Aviation: Business travelers feel 50% safer at airports than at train or subway stations
Global business travelers feel more nervous at train or subway stations than at airports, according to the latest research commissioned by CWT.
Business travelers are most worried about subways and train stations (50%), walking (42%), ridesharing services (39%), buses (39%), taxis (36%), and trains (35%). These are six of the ten top areas of concern – ahead of airports (34%), airplanes (31%), eating out (30%) or hotels (27%). Travelers from the U.S. are most worried about subways and train stations (56%), while Canadian travelers are the least worried (38%).
“Travel managers should focus their safety and security programs on what travelers worry about most,” said Christophe Renard, Vice President of CWT Solutions Group, the consultancy arm of Carlson Wagonlit Travel. “Small things like providing clear instructions on getting out of the airport, trustworthy suppliers, basic tips on how to address dangerous situations – these can all make a big difference.”
Ridesharing services versus taxis
As ridesharing services like Uber become more common, displacing traditional taxis, travelers now make little distinction between the two. Travelers still feel marginally safer in taxis, though. Travelers from Asia Pacific are the most concerned overall: 43% feel nervous using ridesharing services and 39% are uneasy when taking a taxi. In the Americas, the numbers are 40% and 39% respectively, and in Europe 34% and 28%. US travelers are the most concerned (44%), while Canada travelers are the least concerned (31%).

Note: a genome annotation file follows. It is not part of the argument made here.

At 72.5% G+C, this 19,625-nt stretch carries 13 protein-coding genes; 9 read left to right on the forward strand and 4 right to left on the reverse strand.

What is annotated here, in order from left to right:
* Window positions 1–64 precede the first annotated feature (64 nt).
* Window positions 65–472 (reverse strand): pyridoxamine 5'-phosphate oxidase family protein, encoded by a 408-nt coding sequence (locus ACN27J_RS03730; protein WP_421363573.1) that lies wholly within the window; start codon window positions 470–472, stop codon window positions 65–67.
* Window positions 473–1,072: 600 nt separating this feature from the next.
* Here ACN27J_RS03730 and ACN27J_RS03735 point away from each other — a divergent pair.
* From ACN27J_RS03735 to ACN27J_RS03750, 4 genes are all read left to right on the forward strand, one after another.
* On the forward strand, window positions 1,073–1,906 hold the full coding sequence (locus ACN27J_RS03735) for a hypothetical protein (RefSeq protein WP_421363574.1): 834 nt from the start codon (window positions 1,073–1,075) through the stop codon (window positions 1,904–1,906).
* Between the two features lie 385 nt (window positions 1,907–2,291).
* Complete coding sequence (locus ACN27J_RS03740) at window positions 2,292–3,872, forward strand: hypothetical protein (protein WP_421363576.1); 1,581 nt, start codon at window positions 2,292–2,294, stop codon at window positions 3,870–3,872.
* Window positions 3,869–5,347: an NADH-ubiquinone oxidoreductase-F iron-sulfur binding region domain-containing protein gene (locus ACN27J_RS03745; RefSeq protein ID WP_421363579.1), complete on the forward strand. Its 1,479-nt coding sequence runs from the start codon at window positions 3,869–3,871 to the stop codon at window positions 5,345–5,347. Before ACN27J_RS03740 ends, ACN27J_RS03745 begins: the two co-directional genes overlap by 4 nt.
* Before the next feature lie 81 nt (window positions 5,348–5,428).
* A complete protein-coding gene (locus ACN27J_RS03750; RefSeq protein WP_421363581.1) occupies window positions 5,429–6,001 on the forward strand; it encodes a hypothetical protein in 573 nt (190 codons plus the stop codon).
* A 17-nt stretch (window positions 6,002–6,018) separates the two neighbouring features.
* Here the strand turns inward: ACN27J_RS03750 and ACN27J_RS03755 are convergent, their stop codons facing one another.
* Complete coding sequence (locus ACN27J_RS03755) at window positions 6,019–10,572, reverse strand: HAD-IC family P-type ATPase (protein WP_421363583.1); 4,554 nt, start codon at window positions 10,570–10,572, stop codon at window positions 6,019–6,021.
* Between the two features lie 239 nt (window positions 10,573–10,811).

Female business travelers in Europe and Asia Pacific are more likely to feel nervous about personal safety when using ridesharing services or taxis than men.
Taking a closer look at ridesharing, 56% of women from Asia Pacific feel very or somewhat nervous versus 38% of men. Taxis make business travelers from Asia Pacific less nervous – 48% of women and 35% of men feel very or somewhat vulnerable when hailing a cab service. In Europe, the differences are less pronounced. For ridesharing, 38% of females versus 31% for males are very or somewhat nervous compared to 36% versus 22% for those utilizing a taxi service. In the Americas, there is no statistical difference between genders.
Even though ridesharing is associated with the younger generation, the findings show that these travelers are more concerned about personal safety. Millennials in all regions are the most worried, followed by gen X travelers and baby boomers.
In Asia Pacific, half of the millennial travelers are very or somewhat concerned when using a ridesharing service, followed by 44% of gen X and 35% of boomers. In the Americas, 47% of millennials, 42% of gen X and 29% of boomers are very or somewhat concerned when using rideshares. In Europe, the numbers drop to 44%, 34% and 21%, respectively.
These differences might be down to gender. According to the research, gender differences appear to track the differences seen between generations. This may be because males are more likely to travel for business the older they get, but the opposite is true of female business travelers. The younger women are, the more likely they are to travel for business.
By Chief Assignment Editor